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A monthly magazine devoted to the promulgation of Theosophy as it was given by those who brought it.

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The Parent Theosophical Society was formed at New York, U. S. A., in 1875, by H. P. Blavatsky, with whom were associated William Q. Judge, Henry S. Olcott, and others.

The defined Objects of the Society were as follows:

I. To form a nucleus of a Universal Brotherhood of Humanity, without distinction of race, creed, sex, caste, or color. II. The study of ancient and modern religions, philosophies and sciences, and the demonstration of the importance of such study; and

III. The investigation of the unexplained laws of nature and the psychical powers latent in man.

Assent to the First Object only was obligatory on the part of all Fellows, the other Objects being subsidiary and optional.


The real treasure is that laid up through charity and piety, temperance and selfcontrol. The treasure thus hid is secure, and passes not away. Though we leave the fleeting riches of the world, this a man carries with him-a treasure that no wrong of others, and no thief, can steal.-Nidhikanada-Sutta.

At the end of life the soul goes forth alone; whereupon only our good deeds befriend us.-Fo-sho-hing-tsan-king, v. I, 560.


Vol. VI


No. 12

No Theosophical Society, as such, is responsible for any opinion or declaration in this magazine, by whomsoever expressed, unless contained in an official document.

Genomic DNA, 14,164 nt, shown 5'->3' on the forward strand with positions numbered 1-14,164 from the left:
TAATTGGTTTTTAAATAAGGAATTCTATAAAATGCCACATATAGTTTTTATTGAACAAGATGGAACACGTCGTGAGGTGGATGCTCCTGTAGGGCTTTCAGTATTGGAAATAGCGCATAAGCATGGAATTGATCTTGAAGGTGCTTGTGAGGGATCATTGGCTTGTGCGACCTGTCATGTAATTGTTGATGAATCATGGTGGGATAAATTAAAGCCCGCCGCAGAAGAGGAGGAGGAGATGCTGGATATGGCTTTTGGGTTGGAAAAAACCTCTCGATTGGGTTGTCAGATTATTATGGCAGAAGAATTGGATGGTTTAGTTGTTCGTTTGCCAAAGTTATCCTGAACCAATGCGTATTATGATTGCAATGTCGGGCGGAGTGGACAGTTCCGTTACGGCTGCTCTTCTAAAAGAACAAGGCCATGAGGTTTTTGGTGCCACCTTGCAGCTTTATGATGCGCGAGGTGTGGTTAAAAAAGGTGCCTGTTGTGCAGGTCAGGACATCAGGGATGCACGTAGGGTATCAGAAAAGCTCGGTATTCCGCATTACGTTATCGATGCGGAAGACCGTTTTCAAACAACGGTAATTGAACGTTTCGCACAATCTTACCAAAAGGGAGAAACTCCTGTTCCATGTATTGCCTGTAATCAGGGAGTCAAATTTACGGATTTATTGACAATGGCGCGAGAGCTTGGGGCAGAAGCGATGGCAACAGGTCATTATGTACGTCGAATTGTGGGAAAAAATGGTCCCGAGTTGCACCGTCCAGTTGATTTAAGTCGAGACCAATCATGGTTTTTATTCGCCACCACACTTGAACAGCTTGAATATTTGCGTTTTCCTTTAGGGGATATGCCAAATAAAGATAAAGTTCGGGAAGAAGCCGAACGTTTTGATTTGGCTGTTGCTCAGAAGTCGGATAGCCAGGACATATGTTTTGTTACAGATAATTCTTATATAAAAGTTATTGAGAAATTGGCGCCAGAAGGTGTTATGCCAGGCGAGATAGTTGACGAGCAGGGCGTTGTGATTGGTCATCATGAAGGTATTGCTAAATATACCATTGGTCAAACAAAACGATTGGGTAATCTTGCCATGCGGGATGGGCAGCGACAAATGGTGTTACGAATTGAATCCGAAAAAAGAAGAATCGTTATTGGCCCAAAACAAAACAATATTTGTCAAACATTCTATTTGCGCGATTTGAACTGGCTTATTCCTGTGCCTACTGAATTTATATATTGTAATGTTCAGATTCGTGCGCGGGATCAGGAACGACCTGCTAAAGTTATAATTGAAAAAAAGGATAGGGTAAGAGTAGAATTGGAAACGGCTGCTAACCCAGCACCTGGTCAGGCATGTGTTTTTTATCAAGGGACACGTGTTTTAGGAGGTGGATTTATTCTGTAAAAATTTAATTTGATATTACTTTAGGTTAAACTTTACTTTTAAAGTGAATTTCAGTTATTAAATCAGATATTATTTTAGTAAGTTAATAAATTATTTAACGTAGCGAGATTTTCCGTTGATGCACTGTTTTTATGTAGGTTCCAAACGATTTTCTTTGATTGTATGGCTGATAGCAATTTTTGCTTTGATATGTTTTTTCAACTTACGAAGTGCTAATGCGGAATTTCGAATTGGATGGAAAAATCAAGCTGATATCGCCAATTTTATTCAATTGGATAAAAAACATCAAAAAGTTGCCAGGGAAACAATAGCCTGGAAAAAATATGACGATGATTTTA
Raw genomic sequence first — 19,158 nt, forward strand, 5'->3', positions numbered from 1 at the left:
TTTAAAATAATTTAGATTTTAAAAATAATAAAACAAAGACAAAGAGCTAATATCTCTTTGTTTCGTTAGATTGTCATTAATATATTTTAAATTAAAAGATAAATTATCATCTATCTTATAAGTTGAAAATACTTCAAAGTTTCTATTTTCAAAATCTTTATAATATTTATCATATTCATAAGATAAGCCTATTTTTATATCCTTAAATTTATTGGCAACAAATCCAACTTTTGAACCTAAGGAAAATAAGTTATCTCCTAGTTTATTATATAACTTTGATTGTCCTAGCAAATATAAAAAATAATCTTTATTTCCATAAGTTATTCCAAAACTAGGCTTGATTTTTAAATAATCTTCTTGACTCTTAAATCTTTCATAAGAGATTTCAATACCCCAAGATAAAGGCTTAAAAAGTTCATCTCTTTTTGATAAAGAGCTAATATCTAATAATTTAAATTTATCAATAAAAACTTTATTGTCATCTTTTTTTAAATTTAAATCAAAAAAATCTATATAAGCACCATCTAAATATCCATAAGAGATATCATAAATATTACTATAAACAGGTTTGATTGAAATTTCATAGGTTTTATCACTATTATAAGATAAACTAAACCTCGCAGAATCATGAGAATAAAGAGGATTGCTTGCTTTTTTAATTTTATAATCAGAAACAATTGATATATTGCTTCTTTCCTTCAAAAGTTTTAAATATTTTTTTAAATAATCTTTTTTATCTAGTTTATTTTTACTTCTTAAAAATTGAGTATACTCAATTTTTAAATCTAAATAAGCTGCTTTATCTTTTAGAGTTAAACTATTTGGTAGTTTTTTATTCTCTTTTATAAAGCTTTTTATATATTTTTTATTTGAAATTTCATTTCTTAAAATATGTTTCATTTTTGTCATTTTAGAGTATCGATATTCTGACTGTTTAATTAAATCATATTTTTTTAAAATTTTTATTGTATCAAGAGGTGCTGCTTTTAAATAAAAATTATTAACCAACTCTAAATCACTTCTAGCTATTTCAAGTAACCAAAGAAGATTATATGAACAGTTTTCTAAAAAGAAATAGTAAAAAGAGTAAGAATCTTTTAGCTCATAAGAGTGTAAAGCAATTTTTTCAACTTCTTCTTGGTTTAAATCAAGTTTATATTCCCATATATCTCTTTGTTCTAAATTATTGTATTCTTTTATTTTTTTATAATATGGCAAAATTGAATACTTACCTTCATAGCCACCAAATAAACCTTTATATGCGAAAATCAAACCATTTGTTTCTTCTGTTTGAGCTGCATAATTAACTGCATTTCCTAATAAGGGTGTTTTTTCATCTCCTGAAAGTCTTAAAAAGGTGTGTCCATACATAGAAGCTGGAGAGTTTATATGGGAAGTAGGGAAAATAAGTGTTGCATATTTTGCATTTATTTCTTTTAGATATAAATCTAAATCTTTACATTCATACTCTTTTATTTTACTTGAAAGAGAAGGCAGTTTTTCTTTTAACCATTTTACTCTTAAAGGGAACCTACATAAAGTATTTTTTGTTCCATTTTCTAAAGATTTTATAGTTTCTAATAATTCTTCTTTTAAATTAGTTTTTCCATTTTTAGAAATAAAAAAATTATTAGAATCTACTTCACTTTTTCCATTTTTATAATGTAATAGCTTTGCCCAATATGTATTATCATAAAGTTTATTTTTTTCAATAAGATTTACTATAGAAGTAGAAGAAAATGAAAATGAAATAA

Where any article, or statement, has the author's name attached, he alone is responsible, and for those which are unsigned, the Editors will be accountable.

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O little is known by Europeans of what is going on in Tibet, and even in the more accessible Bhootan, that an Anglo-Indian paper, one of those which pretend to know, and certainly discuss every blessed subject, whether they really know anything of it or not, actually came out with the following bit of valuable information :—

"It may not be generally known that the Deb Raja of Bhootan, who died in June last, but whose decease has been kept dark till the present moment, probably to prevent disturbances, is our old and successful opponent of 1864-65

The Bhootan Government consists of a spiritual chief, called the Dhurm Raja, an incarnation of Buddha (?!!) who never dies-and a civil ruler called the Deb Raja in whom is supposed to centre all authority."